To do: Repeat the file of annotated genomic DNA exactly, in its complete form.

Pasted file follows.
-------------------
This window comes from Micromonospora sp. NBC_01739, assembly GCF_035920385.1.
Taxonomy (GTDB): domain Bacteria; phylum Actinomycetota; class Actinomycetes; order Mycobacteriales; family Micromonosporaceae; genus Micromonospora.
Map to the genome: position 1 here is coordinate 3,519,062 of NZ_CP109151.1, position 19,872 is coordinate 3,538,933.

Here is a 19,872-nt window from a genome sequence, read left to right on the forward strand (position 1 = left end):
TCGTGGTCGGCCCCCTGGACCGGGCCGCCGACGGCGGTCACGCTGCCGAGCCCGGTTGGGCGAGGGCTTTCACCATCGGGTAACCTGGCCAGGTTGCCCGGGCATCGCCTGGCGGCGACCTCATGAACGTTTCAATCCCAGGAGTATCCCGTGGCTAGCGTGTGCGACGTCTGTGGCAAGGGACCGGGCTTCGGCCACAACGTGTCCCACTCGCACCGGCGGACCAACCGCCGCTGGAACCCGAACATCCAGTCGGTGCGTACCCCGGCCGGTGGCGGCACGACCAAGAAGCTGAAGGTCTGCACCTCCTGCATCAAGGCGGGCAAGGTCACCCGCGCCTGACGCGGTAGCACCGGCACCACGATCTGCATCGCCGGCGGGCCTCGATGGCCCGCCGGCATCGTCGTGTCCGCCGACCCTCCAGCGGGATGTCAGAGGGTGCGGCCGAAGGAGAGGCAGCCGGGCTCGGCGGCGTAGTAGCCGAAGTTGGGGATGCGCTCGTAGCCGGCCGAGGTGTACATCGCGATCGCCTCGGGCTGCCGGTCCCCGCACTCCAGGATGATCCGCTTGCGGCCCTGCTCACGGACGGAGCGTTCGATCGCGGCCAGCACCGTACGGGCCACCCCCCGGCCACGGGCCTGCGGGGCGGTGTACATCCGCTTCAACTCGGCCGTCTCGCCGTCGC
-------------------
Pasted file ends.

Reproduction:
This window comes from Micromonospora sp. NBC_01739, assembly GCF_035920385.1.
Taxonomy (GTDB): domain Bacteria; phylum Actinomycetota; class Actinomycetes; order Mycobacteriales; family Micromonosporaceae; genus Micromonospora.
Map to the genome: position 1 here is coordinate 3,519,062 of NZ_CP109151.1, position 19,872 is coordinate 3,538,933.

Here is a 19,872-nt window from a genome sequence, read left to right on the forward strand (position 1 = left end):
TCGTGGTCGGCCCCCTGGACCGGGCCGCCGACGGCGGTCACGCTGCCGAGCCCGGTTGGGCGAGGGCTTTCACCATCGGGTAACCTGGCCAGGTTGCCCGGGCATCGCCTGGCGGCGACCTCATGAACGTTTCAATCCCAGGAGTATCCCGTGGCTAGCGTGTGCGACGTCTGTGGCAAGGGACCGGGCTTCGGCCACAACGTGTCCCACTCGCACCGGCGGACCAACCGCCGCTGGAACCCGAACATCCAGTCGGTGCGTACCCCGGCCGGTGGCGGCACGACCAAGAAGCTGAAGGTCTGCACCTCCTGCATCAAGGCGGGCAAGGTCACCCGCGCCTGACGCGGTAGCACCGGCACCACGATCTGCATCGCCGGCGGGCCTCGATGGCCCGCCGGCATCGTCGTGTCCGCCGACCCTCCAGCGGGATGTCAGAGGGTGCGGCCGAAGGAGAGGCAGCCGGGCTCGGCGGCGTAGTAGCCGAAGTTGGGGATGCGCTCGTAGCCGGCCGAGGTGTACATCGCGATCGCCTCGGGCTGCCGGTCCCCGCACTCCAGGATGATCCGCTTGCGGCCCTGCTCACGGACGGAGCGTTCGATCGCGGCCAGCACCGTACGGGCCACCCCCCGGCCACGGGCCTGCGGGGCGGTGTACATCCGCTTCAACTCGGCCGTCTCGCCGTCGC